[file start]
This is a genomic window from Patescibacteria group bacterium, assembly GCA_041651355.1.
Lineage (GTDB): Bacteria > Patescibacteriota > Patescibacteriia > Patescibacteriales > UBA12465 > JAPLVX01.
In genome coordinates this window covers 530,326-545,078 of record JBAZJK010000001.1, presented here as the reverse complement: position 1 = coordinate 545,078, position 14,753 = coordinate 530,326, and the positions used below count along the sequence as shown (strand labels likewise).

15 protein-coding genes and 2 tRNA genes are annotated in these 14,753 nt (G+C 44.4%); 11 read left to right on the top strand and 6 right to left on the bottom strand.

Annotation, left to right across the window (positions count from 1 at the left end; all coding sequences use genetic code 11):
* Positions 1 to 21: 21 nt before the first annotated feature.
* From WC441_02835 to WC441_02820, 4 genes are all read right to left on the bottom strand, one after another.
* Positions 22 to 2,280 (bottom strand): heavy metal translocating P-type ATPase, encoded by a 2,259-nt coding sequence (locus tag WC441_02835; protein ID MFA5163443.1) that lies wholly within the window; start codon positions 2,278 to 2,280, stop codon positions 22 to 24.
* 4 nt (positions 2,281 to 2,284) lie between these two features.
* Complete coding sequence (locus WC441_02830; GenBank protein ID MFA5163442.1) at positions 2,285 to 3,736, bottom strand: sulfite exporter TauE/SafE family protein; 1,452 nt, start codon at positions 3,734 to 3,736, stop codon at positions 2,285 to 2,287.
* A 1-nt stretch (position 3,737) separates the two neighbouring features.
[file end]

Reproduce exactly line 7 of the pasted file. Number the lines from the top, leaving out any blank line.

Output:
* From WC441_02835 to WC441_02820, 4 genes are all read right to left on the bottom strand, one after another.